The result is a strange colour of nationalism that is willing to let go of prosperity and harmony and embrace dark closets, converse within echo chambers of simplistic worldviews, place nationalities of products above innovation, citizenships above well-being. Like it or not, we are entering a world of barriers to markets on the physical plane and of closed minds in the realm of ideas.

    There is no doubt that the world needs a stronger discourse. The days of superpower-nations are coming to a close. There is no way China can replace the US --- apart from bullying skills, it neither has the ability nor the intent. The new conversations will be made in the language of trade. For India, stronger and more effective bilaterals with Japan, Brazil, South Africa, Southeast Asia and neighbours, barring Pakistan (no trade in terror), would be a way out. Such would be the path for other nations unwilling to close trade borders, as well. This might have been difficult in yesterday’s world. But technological hyperjumps and the emerging digital superhighways now allow nations to manage such complex relationships with ease.

    Creating this discourse would be a slow process. When seen from the window of GDP share, the skew could be towards the globalisation of autarchy. But what are a few decades, even centuries, in the destinies of nations? So, while not dismissing the current phenomenon towards an economic shut-down, we need to know that autarchy is intellectually an ageing concept, but historically a recent flash in the pan, practiced mostly in the 19th and 20th centuries. The 21st century world has moved on.

    The edifices of our world today are open economies, international law and individual rights. A US under Trump may shatter them for some time. An arrogant and insecure China under any of its leaders may trample over them. But they remain ideas that will find their own expression, give or take. On the other side, as citizens, we find ourselves increasingly living in urban centres, having global work permits, holding higher levels of literacy, indulging in greater engagement through social media, consuming products made across the world, dealing with ideas that reach us at the speed of the latest search string, all of which culminate into a more organised and refined political mobilisation.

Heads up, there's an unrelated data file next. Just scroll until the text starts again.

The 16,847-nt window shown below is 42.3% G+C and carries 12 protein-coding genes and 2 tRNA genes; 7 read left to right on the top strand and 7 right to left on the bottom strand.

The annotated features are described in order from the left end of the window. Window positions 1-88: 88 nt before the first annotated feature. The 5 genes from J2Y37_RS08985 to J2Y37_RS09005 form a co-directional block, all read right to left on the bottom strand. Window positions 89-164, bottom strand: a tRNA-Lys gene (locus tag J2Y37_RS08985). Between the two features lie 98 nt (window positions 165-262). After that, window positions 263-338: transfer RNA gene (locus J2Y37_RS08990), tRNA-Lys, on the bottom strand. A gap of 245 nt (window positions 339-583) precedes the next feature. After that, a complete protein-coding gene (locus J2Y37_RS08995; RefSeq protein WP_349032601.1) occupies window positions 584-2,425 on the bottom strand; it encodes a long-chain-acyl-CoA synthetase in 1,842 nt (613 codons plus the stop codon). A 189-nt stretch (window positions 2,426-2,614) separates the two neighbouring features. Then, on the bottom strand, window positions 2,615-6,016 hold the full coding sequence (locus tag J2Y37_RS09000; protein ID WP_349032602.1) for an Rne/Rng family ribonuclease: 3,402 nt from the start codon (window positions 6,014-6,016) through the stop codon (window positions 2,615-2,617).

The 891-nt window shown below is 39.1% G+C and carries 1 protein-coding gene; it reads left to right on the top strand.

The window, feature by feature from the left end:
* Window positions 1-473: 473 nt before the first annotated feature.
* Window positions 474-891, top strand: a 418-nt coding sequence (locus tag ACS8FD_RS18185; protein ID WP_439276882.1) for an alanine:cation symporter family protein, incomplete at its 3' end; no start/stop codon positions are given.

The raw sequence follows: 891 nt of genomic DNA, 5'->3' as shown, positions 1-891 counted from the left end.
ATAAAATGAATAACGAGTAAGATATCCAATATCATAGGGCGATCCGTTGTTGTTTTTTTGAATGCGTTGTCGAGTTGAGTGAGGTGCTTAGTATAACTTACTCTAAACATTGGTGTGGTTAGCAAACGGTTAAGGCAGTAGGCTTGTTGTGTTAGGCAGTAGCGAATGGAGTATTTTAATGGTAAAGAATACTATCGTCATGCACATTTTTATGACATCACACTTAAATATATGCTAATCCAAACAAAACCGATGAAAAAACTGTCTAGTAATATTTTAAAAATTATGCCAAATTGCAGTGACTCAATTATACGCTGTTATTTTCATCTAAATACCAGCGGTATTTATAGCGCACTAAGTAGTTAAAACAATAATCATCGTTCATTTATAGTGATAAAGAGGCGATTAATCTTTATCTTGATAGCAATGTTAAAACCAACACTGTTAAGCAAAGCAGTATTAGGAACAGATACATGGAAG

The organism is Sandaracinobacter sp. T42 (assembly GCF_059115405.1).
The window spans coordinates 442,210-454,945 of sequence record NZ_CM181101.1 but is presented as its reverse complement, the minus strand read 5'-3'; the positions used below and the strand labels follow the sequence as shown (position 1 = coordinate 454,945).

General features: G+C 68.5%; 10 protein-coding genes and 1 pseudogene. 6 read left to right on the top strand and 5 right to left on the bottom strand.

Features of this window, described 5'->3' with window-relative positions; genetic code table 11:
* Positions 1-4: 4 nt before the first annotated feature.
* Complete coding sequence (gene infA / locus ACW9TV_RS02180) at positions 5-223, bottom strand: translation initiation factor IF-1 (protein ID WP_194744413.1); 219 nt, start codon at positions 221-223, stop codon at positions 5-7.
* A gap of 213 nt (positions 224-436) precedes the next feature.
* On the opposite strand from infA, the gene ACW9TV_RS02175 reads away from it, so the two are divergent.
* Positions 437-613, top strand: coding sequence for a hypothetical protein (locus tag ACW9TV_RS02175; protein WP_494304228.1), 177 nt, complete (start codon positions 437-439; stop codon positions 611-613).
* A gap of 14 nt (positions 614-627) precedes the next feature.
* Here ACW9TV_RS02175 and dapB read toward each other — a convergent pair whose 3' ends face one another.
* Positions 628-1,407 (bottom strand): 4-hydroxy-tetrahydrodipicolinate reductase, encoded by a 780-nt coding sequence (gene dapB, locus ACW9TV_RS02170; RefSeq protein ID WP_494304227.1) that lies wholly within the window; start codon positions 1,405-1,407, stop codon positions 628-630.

It is true that globalisation will survive Trump and Xi as it has Hitler and Mussolini. It will survive the brutal Islamic State as it has the violent Christian inquisitions. It will survive partitions as it has the world wars. Globalisation began when the first human decided to walk across Africa towards a better life. As individuals became nation states, the walk continued. India led this walk --- it controlled 32.9% of world GDP in 1 CE --- but fell by the wayside when it discarded this force and began the futile navel-gazing exercise.

    Now that we are picking up the pieces and dusting off the past to create a more integral, more globalsied future, India cannot and must not take the wrong direction. True, there is a sense of nations shutting their doors to look exclusively inward. This could be an opportunity for the ‘market’ that is India. To get there India needs to give up on ideals and engage in one-to-one reciprocals with nations --- the door can’t swing in only one direction. In the medium term, we could even influence the texture of globalisation by bringing the factor that’s been missing for centuries --- labour --- into the equation.

    The inward march of the existing world order raising its head today will finally end up as a mere a semi-colon in the span of history. Finally, the globalisation of autarchy will give way to a new world order, with new leaderships, new discourses. We need to prepare for, drive and create this new order --- not only with ideas that are abundant in our past but equally with actions where we have been lagging. Until then, we need to prepare for a world of walls.

    Gautam Chikermane writes on money, power and religion. His latest book is ‘Tunnel of Varanavat’.

    Gautam Chikermane is an author and Vice President at Observer Research Foundation.